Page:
When a Racket procedure takes a filesystem path as an argument, the path can be provided either as a string or as an instance of the path datatype. If a string is provided, it is converted to a path using string->path. Beware that some paths may not be representable as strings; see Unix Path Representation and Windows Path Representation for more information. A Racket procedure that generates a filesystem path always generates a path value.
By default, paths are created and manipulated for the current platform, but procedures that merely manipulate paths (without using the filesystem) can manipulate paths using conventions for other supported platforms. The bytes->path procedure accepts an optional argument that indicates the platform for the path, either 'unix or 'windows. For other functions, such as build-path or simplify-path, the behavior is sensitive to the kind of path that is supplied. Unless otherwise specified, a procedure that requires a path accepts only paths for the current platform.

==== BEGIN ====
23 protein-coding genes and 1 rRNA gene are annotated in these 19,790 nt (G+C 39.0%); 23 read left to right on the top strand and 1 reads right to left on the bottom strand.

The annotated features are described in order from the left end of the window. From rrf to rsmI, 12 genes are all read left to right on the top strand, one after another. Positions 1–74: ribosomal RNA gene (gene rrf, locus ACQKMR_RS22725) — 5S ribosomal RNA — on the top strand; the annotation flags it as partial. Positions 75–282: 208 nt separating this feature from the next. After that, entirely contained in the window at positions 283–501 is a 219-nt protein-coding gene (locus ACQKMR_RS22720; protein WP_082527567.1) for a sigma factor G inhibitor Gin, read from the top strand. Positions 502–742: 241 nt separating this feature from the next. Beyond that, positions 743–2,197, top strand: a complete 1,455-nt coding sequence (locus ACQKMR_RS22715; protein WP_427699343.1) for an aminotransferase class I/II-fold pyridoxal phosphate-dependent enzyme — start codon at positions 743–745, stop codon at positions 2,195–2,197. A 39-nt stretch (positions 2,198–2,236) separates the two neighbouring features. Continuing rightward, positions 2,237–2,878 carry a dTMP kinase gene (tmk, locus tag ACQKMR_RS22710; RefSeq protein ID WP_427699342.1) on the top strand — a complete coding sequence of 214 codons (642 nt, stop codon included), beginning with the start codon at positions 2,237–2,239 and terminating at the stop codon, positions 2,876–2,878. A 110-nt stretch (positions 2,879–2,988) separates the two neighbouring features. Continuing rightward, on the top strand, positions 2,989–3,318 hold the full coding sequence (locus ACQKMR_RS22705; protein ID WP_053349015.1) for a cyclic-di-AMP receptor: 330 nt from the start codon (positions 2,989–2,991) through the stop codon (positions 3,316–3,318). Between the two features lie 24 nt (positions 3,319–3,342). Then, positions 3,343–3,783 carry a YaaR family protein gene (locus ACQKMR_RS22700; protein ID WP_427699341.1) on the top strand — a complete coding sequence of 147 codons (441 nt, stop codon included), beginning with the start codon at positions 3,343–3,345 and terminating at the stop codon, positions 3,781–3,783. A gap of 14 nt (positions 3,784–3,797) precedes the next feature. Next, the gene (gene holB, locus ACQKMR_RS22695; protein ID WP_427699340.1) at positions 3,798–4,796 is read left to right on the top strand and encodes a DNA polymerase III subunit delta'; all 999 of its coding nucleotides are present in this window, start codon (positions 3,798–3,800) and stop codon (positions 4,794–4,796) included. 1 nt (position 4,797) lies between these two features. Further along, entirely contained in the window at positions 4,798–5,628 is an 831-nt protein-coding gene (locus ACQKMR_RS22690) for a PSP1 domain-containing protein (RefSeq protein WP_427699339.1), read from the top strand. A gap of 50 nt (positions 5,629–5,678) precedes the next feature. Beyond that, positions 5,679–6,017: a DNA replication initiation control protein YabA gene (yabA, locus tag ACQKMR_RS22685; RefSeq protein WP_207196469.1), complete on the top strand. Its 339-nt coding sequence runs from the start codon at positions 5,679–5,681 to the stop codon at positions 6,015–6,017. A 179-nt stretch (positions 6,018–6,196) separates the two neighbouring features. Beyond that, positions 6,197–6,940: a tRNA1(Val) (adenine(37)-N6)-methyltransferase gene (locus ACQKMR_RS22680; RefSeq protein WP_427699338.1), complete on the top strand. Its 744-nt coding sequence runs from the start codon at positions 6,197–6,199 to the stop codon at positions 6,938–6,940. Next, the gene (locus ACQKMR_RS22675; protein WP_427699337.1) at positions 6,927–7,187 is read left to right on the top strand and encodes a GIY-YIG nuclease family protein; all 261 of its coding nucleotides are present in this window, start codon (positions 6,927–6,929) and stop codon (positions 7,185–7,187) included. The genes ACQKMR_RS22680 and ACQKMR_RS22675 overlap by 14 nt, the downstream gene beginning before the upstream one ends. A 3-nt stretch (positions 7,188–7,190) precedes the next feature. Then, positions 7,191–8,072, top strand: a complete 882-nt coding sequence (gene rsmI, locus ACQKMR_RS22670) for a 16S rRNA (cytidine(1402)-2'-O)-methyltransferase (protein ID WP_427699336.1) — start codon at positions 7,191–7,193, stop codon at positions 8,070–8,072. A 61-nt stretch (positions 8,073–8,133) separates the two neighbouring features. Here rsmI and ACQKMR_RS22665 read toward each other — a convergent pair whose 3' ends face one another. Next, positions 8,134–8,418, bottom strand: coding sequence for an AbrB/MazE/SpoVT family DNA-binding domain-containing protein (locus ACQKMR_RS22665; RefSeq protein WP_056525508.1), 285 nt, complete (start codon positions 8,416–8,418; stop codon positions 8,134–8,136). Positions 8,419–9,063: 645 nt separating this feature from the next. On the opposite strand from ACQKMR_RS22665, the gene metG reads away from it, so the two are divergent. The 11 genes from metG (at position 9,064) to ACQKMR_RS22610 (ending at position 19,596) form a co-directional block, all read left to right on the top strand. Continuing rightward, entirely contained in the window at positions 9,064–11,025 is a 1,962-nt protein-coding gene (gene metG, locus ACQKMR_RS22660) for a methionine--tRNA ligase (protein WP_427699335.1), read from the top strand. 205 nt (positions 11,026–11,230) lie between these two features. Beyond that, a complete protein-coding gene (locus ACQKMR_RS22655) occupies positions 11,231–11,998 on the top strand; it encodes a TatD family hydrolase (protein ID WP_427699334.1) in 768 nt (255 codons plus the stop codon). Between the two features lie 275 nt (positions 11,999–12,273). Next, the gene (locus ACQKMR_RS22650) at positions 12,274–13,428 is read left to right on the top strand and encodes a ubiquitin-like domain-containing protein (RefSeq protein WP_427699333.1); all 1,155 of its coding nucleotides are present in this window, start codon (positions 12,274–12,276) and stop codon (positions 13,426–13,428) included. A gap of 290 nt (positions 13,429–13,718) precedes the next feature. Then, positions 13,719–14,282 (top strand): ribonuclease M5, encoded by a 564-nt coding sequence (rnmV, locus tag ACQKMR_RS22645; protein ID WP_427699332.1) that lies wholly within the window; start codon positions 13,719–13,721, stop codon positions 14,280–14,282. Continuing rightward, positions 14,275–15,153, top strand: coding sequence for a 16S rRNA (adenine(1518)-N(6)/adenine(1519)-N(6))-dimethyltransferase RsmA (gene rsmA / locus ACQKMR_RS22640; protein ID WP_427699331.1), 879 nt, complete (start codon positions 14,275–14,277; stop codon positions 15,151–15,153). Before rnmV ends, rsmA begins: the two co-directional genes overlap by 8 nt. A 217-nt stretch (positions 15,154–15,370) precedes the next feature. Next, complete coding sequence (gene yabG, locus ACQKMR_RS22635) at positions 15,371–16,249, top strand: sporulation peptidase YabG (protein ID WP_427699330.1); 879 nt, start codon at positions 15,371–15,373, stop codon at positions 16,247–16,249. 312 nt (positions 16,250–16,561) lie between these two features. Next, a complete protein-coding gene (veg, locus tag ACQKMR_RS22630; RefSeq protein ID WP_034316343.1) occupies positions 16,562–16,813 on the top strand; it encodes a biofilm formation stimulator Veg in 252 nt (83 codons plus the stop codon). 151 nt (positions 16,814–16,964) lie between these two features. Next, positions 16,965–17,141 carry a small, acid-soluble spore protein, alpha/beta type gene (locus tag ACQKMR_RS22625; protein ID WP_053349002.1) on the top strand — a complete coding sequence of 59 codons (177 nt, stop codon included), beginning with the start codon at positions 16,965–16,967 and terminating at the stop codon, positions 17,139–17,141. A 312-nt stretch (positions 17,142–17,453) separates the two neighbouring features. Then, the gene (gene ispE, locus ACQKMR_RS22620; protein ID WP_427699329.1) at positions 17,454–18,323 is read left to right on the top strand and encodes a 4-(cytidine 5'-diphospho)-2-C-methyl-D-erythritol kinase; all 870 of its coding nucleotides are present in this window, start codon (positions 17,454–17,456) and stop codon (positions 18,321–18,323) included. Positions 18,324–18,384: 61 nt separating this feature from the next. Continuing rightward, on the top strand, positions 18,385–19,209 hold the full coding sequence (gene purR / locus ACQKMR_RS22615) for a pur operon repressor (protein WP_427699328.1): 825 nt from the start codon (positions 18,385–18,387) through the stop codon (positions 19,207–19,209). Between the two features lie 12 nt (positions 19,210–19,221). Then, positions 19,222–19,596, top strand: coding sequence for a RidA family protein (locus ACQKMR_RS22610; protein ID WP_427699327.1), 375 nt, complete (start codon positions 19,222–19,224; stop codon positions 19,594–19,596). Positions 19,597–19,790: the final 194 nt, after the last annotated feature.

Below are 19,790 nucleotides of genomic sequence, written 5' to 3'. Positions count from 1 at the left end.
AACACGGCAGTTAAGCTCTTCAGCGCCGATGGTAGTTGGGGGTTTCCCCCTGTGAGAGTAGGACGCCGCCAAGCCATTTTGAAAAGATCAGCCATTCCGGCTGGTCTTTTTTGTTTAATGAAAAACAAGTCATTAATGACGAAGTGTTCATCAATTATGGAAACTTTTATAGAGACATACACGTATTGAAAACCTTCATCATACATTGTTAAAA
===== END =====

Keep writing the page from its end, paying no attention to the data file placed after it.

Two path values are equal? when they are use the same convention type and when their byte-string representations are equal?. A path string (or byte string) cannot be empty, and it cannot contain a nul character or byte. When an empty string or a string containing nul is provided as a path to any procedure except absolute-path?, relative-path?, or complete-path?, the exn:fail:contract exception is raised.
Most Racket primitives that accept paths first cleanse the path before using it. Procedures that build paths or merely check the form of a path do not cleanse paths, with the exceptions of cleanse-path, expand-user-path, and simplify-path. For more information about path cleansing and other platform-specific details, see Unix and Mac OS Paths and Windows Paths.